As far as the emtional meltdowns, they are something that are beyond the child's control. Even a typical toddler has difficulty controlling their emotions. Being that Autism is a neurological disorder, you can't really expect that these kids, who most aren't talking and can't express themselves, to keep their emotions in check. I feel that you have to find a way to let them know that you understand their frustration and again redirect them as best as you can.
I really hope for you that your husband will open up to the reality of your son's situation and embrace the differences and appreciate what he does have with his son. I'm not sure "wonderful" is the right word to describe your husband based on how he is treating your son. Did your son ask to go through life with these challenges???? Why should he be "punished" even further by the way your husband is treating him. I would feel the same way as you if my husband wasn't supportive and treated our son as a lesser being. I would run for the hills with my son and raise him in an healthier environment. Autism splits so many families up and I hope that you and your husband can get counsiling for yourselves so that doesn't happen to you.
I wish you the best.
T.N. answers from Phoenix on February 09, 2008
Reading your post broke my heart and made me want to scoop up your little boy in my arms and protect him from his father. Your husband needs an attitude adjustment immediately. I am empathetic of the disappointment he surely must be feeling right now, but that does not make taking it out on an innocent baby acceptable whatsoever. We all get frustrated with our children, but it is not okay to treat a child like your husband is. And treating children with different degrees of tolerance and love is damaging and unacceptable. It's normal to feel warmer towards some of our children during their different stages or with their different personalities, but as adults we must take responsibility for that and change our hearts.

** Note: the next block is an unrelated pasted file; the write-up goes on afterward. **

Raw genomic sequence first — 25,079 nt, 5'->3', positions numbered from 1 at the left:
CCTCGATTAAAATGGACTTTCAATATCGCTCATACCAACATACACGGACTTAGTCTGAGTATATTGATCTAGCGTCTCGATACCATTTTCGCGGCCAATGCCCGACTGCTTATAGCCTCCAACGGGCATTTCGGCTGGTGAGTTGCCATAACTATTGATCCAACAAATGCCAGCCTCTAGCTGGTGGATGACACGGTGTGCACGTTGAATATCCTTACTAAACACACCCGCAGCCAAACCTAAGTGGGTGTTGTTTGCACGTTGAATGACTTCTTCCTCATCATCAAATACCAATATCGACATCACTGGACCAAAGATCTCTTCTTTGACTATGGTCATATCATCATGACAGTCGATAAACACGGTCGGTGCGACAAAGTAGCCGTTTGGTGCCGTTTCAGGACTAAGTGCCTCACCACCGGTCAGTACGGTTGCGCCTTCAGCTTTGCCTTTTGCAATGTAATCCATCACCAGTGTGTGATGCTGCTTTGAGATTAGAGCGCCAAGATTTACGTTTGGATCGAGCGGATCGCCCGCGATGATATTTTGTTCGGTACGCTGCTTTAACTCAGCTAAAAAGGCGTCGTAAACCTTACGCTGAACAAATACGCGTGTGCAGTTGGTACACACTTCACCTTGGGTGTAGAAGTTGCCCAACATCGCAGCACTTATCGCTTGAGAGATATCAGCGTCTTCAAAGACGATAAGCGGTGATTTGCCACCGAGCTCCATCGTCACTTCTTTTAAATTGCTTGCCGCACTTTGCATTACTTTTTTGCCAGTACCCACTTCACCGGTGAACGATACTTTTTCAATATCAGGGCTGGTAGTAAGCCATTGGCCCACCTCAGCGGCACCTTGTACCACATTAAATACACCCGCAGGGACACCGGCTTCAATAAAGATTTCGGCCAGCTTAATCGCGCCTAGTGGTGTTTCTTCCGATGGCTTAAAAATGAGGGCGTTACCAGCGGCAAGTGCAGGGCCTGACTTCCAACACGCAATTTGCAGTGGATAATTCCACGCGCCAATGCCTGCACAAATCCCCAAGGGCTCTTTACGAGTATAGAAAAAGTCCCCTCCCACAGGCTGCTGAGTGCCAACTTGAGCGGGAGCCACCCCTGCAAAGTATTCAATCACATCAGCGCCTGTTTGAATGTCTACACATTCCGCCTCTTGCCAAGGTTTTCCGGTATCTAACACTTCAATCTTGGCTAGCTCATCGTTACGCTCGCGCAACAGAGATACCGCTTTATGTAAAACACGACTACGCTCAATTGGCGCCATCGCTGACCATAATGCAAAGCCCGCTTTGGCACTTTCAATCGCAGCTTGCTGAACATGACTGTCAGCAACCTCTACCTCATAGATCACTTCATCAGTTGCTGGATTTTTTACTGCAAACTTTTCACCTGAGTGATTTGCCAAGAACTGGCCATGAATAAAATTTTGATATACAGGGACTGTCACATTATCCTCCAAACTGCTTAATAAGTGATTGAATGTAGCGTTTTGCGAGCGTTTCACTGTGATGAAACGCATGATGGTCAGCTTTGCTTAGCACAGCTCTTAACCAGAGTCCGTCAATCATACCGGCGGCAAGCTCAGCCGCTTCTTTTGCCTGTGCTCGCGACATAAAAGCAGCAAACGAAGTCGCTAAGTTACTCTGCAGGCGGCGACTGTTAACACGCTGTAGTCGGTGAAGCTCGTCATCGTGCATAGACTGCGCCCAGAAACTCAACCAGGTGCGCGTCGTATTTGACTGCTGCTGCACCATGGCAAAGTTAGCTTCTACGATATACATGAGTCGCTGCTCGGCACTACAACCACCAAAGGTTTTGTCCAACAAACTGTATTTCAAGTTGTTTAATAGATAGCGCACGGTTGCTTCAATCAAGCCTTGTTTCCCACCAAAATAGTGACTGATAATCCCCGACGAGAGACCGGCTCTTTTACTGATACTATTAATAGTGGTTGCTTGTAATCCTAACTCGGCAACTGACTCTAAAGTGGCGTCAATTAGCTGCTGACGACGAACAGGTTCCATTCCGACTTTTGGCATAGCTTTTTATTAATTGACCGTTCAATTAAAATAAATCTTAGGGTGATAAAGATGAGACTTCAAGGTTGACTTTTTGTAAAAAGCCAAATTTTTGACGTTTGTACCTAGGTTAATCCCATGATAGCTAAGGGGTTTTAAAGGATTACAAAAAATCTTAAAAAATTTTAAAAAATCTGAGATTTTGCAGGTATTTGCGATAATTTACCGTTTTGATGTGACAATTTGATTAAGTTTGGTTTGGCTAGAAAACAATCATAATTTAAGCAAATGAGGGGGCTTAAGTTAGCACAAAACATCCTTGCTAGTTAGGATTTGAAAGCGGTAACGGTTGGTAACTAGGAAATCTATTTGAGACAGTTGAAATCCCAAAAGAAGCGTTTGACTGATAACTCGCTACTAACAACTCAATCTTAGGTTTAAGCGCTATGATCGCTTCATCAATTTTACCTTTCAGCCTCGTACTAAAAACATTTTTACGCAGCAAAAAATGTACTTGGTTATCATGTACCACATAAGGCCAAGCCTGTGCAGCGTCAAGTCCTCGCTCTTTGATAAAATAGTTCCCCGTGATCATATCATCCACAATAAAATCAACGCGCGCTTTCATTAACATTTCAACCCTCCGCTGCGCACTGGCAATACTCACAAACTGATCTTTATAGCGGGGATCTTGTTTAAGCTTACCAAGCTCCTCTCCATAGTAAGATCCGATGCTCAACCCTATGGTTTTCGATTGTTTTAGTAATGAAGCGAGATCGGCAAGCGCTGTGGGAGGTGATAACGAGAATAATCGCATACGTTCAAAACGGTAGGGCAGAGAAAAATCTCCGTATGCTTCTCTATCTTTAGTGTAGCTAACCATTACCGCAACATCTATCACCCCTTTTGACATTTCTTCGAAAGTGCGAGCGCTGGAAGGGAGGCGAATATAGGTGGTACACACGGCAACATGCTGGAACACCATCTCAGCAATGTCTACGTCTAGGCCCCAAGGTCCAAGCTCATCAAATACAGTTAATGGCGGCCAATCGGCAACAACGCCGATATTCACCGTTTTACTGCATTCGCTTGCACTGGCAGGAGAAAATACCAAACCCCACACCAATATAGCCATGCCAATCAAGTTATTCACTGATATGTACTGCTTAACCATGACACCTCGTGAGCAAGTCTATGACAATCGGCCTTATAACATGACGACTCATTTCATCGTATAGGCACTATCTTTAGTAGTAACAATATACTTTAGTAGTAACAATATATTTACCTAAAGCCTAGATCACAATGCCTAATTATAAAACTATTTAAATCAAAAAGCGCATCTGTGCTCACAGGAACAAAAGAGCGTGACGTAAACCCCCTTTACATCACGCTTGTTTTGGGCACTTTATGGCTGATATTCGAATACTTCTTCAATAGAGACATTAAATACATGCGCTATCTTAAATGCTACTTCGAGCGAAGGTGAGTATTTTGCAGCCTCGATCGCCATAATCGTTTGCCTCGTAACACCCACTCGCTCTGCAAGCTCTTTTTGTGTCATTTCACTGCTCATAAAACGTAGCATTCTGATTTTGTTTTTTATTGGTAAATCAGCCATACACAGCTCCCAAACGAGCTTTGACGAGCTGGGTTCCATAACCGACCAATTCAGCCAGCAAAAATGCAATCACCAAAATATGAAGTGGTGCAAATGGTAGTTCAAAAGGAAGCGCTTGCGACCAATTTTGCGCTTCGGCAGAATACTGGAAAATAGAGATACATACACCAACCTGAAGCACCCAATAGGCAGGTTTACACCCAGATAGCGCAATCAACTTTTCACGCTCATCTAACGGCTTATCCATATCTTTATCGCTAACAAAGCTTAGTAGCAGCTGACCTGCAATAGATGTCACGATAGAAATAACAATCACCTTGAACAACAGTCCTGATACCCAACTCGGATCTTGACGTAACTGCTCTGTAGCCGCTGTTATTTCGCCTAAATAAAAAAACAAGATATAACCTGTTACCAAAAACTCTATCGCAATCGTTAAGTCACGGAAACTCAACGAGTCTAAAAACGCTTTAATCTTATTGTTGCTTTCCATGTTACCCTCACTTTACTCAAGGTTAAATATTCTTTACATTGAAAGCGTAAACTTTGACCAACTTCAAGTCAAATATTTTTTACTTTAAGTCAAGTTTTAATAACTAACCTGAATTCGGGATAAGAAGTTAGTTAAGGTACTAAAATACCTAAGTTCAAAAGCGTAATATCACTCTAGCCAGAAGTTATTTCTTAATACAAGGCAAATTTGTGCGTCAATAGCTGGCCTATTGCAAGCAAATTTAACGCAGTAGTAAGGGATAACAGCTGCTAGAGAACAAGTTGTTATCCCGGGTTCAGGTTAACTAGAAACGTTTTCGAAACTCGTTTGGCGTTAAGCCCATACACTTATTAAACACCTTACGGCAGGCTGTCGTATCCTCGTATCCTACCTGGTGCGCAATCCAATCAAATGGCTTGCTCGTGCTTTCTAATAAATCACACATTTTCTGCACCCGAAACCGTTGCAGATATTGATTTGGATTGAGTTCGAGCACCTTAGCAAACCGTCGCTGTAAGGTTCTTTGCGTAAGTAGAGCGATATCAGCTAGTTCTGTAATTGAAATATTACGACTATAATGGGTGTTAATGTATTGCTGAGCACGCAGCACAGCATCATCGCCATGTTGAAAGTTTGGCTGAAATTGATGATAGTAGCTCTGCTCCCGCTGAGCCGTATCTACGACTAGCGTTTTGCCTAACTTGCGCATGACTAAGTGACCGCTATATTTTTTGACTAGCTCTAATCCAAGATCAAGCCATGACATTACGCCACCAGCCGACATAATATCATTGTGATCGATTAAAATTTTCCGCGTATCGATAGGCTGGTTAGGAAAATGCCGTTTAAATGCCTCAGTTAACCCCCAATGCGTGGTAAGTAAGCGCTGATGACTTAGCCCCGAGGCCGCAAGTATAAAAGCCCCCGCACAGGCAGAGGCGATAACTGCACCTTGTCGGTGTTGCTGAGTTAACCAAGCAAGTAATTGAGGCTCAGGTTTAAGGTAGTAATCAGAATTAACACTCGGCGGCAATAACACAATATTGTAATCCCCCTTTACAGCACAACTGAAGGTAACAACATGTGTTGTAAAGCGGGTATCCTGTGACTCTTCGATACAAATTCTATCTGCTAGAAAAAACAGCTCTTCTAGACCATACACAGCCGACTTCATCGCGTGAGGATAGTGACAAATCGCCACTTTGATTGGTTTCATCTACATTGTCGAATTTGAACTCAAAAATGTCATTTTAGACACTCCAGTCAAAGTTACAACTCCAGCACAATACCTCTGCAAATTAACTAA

Anyways, I'm so sorry you have to deal with this. It's one thing if your husband is trying hard to overcome his lack of control, but it sounds like his heart is not in the right place. My dad had a temper that he struggled to overcome and my mom stayed with him because she trusted that his heart was in the right place and he was always reading books and listening to tapes to try to improve (too poor to afford therapy). He would yell and "lose it" over the smallest things and he'd always apologize profusely afterwards. Although he never physically harmed us it was still frightening and confusing as a young child. But my dad had such a strong desire to change that by the time I was 12 he had successfully overcome his temper problem and gained control over his reactions. My husband can't even believe any of the stories because my father is such a gentle man now. I'm very grateful they remained committed and kept our family intact, but I'm also glad that my mom insisted that my dad change and that my dad was willing to do go through the extremely difficult process of personal change. You need to judge whether or not your husband's heart is in the right place. Does he recognize that he has a problem and that the way he treats your son is completely wrong? Does he apologize and strive to change and seek the professional help to do so? It doesn't sound like that's the case from your situation, but I could be wrong. If he's a "wonderful man" as you claim, then I would think he would be open to professional help.
One other question--did he treat your son like this before the diagnosis or only afterwards? That would help determine whether or not his irrational behavior stems from the diagnosis or not.
J.T. answers from Albuquerque on February 09, 2008
I had a similar problem when my sons were both diagnosed with Sensory issues. It has been a year, and my husband still has a hard time dealing with the fact that his sons are not "normal". I have a 3 year old and a 2 year old. I made my husband come to every evaluation and OT in the beginning, so he can see the light at the end of the tunnel and learn how to cope with the boys. It took about 6 months of other people-mostly professionals-to get my husband to participate in play with my sons. Sometimes, I think that Dad's have to go through a "mourning period" when they realize it will never be the way it is supposed to. My husband now gets together with another Dad who has a son with Down Syndrome, that has also helped. But by no means is it perfect. He still has a hard time and needs to constantly leave to cool off or collect himself.
Sound like you are working with people who are helping, we use Abrazos, and they had a great social worker who helped us. Is this an option for you? Let me know if I can help.